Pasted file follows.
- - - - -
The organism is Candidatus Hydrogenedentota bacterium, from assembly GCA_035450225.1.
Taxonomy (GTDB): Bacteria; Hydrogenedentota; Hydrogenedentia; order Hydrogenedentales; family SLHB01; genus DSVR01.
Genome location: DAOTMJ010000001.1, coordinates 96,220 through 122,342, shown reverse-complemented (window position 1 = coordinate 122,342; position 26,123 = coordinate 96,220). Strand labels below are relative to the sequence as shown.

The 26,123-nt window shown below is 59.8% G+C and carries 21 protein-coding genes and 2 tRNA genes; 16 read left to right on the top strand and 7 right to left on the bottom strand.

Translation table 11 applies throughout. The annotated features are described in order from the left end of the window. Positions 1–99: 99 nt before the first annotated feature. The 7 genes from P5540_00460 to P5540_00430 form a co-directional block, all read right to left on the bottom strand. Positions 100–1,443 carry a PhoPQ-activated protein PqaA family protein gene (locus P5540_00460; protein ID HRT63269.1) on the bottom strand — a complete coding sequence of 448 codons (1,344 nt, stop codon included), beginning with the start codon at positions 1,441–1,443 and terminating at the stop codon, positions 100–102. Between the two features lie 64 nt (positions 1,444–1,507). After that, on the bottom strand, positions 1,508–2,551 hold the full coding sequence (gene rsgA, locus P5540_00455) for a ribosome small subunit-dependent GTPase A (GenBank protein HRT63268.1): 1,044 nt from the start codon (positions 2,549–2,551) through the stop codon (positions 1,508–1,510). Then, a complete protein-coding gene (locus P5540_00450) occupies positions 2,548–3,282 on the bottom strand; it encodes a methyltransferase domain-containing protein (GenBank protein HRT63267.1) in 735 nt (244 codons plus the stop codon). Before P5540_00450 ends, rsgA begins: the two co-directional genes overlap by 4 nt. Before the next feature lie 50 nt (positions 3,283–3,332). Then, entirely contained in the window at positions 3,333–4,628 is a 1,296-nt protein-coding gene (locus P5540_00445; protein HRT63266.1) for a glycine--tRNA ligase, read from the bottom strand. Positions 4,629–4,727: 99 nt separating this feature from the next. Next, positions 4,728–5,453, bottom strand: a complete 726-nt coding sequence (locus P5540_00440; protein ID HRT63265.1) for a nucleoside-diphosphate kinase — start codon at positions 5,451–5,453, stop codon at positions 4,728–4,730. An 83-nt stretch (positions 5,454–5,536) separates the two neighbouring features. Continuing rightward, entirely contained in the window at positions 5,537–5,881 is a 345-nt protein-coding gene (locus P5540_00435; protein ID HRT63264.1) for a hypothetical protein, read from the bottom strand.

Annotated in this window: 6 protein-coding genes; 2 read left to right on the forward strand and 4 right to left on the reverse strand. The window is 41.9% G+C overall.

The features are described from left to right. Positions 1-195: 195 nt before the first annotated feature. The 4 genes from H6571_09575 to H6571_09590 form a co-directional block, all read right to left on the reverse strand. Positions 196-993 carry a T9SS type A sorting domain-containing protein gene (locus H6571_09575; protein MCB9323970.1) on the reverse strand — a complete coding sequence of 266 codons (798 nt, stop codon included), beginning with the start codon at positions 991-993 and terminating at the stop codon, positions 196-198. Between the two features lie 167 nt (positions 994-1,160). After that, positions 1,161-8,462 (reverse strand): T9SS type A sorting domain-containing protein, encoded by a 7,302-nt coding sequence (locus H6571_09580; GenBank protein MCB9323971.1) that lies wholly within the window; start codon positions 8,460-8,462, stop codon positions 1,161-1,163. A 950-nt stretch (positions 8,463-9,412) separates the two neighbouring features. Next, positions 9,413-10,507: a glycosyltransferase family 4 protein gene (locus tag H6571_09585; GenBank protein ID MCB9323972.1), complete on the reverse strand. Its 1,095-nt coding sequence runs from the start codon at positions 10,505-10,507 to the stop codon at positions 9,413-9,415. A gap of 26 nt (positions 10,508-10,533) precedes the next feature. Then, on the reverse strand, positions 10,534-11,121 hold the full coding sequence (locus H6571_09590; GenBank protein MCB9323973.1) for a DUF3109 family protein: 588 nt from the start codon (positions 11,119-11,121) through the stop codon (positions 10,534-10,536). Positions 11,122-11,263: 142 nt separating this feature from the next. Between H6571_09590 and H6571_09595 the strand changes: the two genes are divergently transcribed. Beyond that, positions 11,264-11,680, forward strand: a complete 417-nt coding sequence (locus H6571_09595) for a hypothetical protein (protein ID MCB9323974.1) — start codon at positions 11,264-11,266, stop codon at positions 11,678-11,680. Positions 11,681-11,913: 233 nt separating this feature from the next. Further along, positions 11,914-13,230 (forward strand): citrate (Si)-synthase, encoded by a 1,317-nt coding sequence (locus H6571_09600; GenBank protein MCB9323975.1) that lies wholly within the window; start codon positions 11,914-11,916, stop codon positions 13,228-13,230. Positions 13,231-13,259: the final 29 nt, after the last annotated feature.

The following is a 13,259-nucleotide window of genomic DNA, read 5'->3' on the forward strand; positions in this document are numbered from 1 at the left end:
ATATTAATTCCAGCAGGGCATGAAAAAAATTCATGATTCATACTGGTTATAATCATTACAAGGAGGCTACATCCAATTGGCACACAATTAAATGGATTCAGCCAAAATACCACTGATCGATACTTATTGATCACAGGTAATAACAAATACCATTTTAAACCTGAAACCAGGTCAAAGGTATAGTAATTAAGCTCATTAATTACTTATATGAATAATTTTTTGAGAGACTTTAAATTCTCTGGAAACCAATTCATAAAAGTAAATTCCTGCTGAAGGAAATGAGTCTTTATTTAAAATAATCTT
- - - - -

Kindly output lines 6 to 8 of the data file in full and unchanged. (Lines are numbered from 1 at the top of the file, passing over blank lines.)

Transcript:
Annotated in this window: 6 protein-coding genes; 2 read left to right on the forward strand and 4 right to left on the reverse strand. The window is 41.9% G+C overall.

The features are described from left to right. Positions 1-195: 195 nt before the first annotated feature. The 4 genes from H6571_09575 to H6571_09590 form a co-directional block, all read right to left on the reverse strand. Positions 196-993 carry a T9SS type A sorting domain-containing protein gene (locus H6571_09575; protein MCB9323970.1) on the reverse strand — a complete coding sequence of 266 codons (798 nt, stop codon included), beginning with the start codon at positions 991-993 and terminating at the stop codon, positions 196-198. Between the two features lie 167 nt (positions 994-1,160). After that, positions 1,161-8,462 (reverse strand): T9SS type A sorting domain-containing protein, encoded by a 7,302-nt coding sequence (locus H6571_09580; GenBank protein MCB9323971.1) that lies wholly within the window; start codon positions 8,460-8,462, stop codon positions 1,161-1,163. A 950-nt stretch (positions 8,463-9,412) separates the two neighbouring features. Next, positions 9,413-10,507: a glycosyltransferase family 4 protein gene (locus tag H6571_09585; GenBank protein ID MCB9323972.1), complete on the reverse strand. Its 1,095-nt coding sequence runs from the start codon at positions 10,505-10,507 to the stop codon at positions 9,413-9,415. A gap of 26 nt (positions 10,508-10,533) precedes the next feature. Then, on the reverse strand, positions 10,534-11,121 hold the full coding sequence (locus H6571_09590; GenBank protein MCB9323973.1) for a DUF3109 family protein: 588 nt from the start codon (positions 11,119-11,121) through the stop codon (positions 10,534-10,536). Positions 11,122-11,263: 142 nt separating this feature from the next. Between H6571_09590 and H6571_09595 the strand changes: the two genes are divergently transcribed. Beyond that, positions 11,264-11,680, forward strand: a complete 417-nt coding sequence (locus H6571_09595) for a hypothetical protein (protein ID MCB9323974.1) — start codon at positions 11,264-11,266, stop codon at positions 11,678-11,680. Positions 11,681-11,913: 233 nt separating this feature from the next. Further along, positions 11,914-13,230 (forward strand): citrate (Si)-synthase, encoded by a 1,317-nt coding sequence (locus H6571_09600; GenBank protein MCB9323975.1) that lies wholly within the window; start codon positions 11,914-11,916, stop codon positions 13,228-13,230. Positions 13,231-13,259: the final 29 nt, after the last annotated feature.

The following is a 13,259-nucleotide window of genomic DNA, read 5'->3' on the forward strand; positions in this document are numbered from 1 at the left end: